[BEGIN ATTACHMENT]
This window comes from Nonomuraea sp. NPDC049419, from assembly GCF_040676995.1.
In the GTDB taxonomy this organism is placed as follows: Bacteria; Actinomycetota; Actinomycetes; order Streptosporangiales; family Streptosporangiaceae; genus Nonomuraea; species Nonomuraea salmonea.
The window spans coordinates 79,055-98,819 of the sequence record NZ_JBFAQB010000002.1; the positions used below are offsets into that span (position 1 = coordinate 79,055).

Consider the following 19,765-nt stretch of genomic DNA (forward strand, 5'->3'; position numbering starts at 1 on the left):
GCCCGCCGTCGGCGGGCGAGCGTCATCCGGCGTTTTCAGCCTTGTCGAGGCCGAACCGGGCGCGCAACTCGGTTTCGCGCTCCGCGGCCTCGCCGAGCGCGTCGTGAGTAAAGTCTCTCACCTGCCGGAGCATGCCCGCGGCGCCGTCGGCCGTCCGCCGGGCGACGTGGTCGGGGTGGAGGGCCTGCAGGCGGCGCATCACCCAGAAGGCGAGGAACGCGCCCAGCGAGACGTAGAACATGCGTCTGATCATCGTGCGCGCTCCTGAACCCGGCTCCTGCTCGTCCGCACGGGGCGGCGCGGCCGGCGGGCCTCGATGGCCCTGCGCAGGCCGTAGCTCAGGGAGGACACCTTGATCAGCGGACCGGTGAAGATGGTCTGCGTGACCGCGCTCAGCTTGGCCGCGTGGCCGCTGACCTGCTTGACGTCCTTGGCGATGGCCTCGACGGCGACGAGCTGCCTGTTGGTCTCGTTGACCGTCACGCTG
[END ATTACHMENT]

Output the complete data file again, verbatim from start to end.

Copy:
This window comes from Nonomuraea sp. NPDC049419, from assembly GCF_040676995.1.
In the GTDB taxonomy this organism is placed as follows: Bacteria; Actinomycetota; Actinomycetes; order Streptosporangiales; family Streptosporangiaceae; genus Nonomuraea; species Nonomuraea salmonea.
The window spans coordinates 79,055-98,819 of the sequence record NZ_JBFAQB010000002.1; the positions used below are offsets into that span (position 1 = coordinate 79,055).

Consider the following 19,765-nt stretch of genomic DNA (forward strand, 5'->3'; position numbering starts at 1 on the left):
GCCCGCCGTCGGCGGGCGAGCGTCATCCGGCGTTTTCAGCCTTGTCGAGGCCGAACCGGGCGCGCAACTCGGTTTCGCGCTCCGCGGCCTCGCCGAGCGCGTCGTGAGTAAAGTCTCTCACCTGCCGGAGCATGCCCGCGGCGCCGTCGGCCGTCCGCCGGGCGACGTGGTCGGGGTGGAGGGCCTGCAGGCGGCGCATCACCCAGAAGGCGAGGAACGCGCCCAGCGAGACGTAGAACATGCGTCTGATCATCGTGCGCGCTCCTGAACCCGGCTCCTGCTCGTCCGCACGGGGCGGCGCGGCCGGCGGGCCTCGATGGCCCTGCGCAGGCCGTAGCTCAGGGAGGACACCTTGATCAGCGGACCGGTGAAGATGGTCTGCGTGACCGCGCTCAGCTTGGCCGCGTGGCCGCTGACCTGCTTGACGTCCTTGGCGATGGCCTCGACGGCGACGAGCTGCCTGTTGGTCTCGTTGACCGTCACGCTG